Flora of the Canadian Arctic Archipelago
English: Cotton-grass, cotton grass, arctic cotton
Inuktitut: Uputik, suputauyak (northern Quebec).
Cyperaceae, Sedge family.
Published in Sp. Pl. 52. 1753.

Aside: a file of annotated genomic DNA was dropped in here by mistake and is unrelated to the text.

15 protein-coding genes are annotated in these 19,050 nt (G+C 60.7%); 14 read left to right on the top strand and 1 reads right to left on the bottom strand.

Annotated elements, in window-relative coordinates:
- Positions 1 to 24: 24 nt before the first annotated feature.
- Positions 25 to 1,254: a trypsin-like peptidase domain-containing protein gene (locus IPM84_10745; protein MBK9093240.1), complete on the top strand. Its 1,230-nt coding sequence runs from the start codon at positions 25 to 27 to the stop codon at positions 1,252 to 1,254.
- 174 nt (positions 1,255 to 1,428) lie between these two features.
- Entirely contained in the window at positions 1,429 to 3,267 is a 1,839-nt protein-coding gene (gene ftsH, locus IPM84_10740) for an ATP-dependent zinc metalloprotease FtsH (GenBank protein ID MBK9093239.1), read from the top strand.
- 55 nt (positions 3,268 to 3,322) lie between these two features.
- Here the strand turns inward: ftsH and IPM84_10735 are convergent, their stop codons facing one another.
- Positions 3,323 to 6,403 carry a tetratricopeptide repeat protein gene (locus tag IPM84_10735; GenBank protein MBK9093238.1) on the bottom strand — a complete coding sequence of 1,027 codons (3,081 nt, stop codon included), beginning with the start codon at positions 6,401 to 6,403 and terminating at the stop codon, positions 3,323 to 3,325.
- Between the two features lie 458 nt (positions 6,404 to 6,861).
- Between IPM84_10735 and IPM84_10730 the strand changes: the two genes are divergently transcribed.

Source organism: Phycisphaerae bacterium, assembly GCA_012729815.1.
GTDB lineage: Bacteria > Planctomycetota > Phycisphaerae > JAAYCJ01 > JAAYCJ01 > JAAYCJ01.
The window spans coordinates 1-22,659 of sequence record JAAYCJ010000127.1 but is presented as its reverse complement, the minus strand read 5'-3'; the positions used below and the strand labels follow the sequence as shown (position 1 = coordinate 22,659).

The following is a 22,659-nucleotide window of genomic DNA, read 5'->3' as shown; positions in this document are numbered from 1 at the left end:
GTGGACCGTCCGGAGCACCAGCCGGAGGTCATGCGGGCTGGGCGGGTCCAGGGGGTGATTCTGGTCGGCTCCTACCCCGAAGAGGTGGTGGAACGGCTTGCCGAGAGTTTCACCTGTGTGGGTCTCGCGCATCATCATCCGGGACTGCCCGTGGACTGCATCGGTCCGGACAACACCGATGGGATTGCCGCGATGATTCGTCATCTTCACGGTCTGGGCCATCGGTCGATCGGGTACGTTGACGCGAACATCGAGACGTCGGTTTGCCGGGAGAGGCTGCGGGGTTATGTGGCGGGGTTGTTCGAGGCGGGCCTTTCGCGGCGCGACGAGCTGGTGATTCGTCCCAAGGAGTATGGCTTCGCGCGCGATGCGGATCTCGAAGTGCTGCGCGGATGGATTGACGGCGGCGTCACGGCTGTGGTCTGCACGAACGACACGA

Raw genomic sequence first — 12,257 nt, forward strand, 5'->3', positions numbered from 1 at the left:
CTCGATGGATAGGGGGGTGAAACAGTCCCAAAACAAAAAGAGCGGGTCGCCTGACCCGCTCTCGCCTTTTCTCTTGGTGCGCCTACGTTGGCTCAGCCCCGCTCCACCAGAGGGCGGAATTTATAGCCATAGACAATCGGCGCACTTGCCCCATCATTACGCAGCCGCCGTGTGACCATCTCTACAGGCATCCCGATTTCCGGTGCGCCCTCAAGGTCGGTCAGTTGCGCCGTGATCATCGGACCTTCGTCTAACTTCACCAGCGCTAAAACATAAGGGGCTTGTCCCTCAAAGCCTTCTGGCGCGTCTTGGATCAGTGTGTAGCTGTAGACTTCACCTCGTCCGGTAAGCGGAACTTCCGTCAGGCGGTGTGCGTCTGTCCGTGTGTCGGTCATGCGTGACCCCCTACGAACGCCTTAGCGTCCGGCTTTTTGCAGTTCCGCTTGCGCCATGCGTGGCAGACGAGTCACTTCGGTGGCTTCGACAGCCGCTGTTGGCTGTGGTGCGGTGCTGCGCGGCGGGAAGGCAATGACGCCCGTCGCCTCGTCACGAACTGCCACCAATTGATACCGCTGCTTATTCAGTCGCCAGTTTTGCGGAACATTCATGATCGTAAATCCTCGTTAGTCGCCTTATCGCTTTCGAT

Vegetative morphology. Plants 7–30(–60) cm high; perennial herbs; caespitose, or not caespitose (with single unbranched culms). Only fibrous roots present. Roots colourless, or pallid-brown, or black. Ground level or underground stems horizontal, or absent; rhizomatous, or stoloniferous; elongate. Ground level or underground stems scales present, or absent. Aerial stems erect. Leaves present; mainly basal, or distributed along the stems; alternate; dying annually and non-persistent and marcescent. Petioles absent. Sheaths present; persisting; forming a conspicuous build-up at the base of the plant, or not forming a conspicuous build-up at the base of the plant; greyish brown, or brown, or reddish orange; with the margins fused to the apex; glabrous; sheath collars absent. Ligules present; 0.3–1 mm long; membranous, or a fringed membrane (occasionally, seen at 40×); glabrous. Ligule apices acute, or obtuse; entire. Leaves grass-like. Blades 30–400 mm long, 0.5–5(–8) mm wide, appressed to the stem or spreading, straight, linear, flat or channelled, veins parallel, midvein conspicuously larger than the lateral veins or midvein similar in size to other veins in the leaf. Blade adaxial surface glabrous. Blade abaxial surface glabrous. Blade margins entire, glabrous; apices acuminate (trigonous).